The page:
The next day when the children came back, rather than running around the room, the boy who had drawn the picture of the many-armed giant, whose name is Adam, asked me to tell another giant story. I went through my mental file and told a story about another giant: an Afghan folktale. Every afternoon for six days, I told a different story, with a different ending, and a different kind of confrontation with a monster, or a giant. In traditional cultures, stories end with the destruction of the negative energy because there is always another story. But at The Transitional Place, kids weren’t hearing traditional stories because war interrupts everything. And they have lived through events far more devastating than the violence in fairytales. So, as I do when there is really difficult character, I gave several endings so that the children could visualize and live through different possibilities, exploring many possible life maps. And after each story, the Chechen boy sat on the floor and drew a version of the same illustration with his thick black magic markers.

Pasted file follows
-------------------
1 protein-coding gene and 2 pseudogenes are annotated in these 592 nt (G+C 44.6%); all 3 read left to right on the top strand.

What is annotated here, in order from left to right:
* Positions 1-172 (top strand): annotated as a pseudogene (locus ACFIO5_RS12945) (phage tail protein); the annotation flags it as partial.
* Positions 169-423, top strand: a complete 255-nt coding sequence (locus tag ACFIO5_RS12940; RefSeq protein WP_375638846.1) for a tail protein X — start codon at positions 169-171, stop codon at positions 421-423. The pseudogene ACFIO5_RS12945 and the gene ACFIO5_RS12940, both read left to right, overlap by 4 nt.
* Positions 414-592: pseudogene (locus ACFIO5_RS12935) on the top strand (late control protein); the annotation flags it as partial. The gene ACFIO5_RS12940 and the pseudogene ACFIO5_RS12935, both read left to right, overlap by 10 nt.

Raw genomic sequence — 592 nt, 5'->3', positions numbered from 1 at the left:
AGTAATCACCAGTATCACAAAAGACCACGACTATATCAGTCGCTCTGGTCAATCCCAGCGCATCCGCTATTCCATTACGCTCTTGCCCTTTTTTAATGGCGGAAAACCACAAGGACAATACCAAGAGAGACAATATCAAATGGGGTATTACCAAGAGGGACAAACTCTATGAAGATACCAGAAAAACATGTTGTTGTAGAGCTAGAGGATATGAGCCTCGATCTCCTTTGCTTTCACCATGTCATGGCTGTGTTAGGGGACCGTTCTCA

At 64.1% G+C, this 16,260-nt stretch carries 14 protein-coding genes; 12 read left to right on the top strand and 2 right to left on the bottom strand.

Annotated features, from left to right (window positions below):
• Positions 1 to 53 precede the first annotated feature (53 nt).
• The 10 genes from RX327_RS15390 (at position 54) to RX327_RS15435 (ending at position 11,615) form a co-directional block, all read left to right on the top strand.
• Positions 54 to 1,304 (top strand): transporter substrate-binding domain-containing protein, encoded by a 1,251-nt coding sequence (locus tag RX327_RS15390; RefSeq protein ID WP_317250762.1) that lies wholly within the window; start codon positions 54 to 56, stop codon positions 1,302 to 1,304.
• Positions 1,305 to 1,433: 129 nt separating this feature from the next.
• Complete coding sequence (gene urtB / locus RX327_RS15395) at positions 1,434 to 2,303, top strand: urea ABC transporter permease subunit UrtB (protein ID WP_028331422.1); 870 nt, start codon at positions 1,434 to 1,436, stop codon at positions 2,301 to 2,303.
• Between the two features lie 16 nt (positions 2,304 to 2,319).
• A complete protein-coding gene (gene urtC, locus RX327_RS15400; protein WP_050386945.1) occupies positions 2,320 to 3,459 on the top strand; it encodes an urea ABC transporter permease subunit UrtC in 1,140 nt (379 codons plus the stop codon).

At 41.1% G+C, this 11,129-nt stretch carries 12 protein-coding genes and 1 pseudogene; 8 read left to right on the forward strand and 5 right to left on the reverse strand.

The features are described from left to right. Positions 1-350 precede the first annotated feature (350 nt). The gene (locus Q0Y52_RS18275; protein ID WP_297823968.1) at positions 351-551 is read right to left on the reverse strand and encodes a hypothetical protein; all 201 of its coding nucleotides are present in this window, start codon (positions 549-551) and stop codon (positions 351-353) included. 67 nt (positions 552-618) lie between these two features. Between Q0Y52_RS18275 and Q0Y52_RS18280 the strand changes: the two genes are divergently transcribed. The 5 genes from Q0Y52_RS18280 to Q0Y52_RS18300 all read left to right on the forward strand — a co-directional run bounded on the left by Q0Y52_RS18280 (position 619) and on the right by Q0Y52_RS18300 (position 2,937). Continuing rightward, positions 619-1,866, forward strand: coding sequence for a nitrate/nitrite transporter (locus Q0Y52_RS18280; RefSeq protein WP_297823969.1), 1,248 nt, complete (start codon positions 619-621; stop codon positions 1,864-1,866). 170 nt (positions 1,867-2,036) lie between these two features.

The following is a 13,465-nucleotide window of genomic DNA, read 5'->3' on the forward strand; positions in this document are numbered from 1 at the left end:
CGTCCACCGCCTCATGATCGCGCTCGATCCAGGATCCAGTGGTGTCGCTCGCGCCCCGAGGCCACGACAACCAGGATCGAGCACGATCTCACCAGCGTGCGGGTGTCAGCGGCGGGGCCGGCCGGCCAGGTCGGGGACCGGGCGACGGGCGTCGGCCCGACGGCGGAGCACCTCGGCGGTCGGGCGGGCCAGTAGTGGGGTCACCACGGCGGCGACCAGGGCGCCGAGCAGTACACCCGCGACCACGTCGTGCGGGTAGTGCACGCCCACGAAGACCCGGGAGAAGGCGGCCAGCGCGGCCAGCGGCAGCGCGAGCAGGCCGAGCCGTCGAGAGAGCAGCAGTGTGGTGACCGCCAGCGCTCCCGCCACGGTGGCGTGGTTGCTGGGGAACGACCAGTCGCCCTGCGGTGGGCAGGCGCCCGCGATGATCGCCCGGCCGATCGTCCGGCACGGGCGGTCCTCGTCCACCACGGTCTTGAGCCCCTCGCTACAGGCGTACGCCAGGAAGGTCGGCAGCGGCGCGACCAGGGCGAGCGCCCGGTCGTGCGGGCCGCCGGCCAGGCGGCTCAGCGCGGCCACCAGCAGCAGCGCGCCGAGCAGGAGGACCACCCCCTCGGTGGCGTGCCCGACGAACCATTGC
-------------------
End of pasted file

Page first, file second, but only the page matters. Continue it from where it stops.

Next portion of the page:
When the program was ending, I invited all of the kids who had come six nights in a row to gather and think about how we might clear a space for them in the grassless garden behind the Transitional House. I hoped they would envision what they wanted in that place. While many of them came back, the Chechen boy didn’t return which was sad because I liked him very much.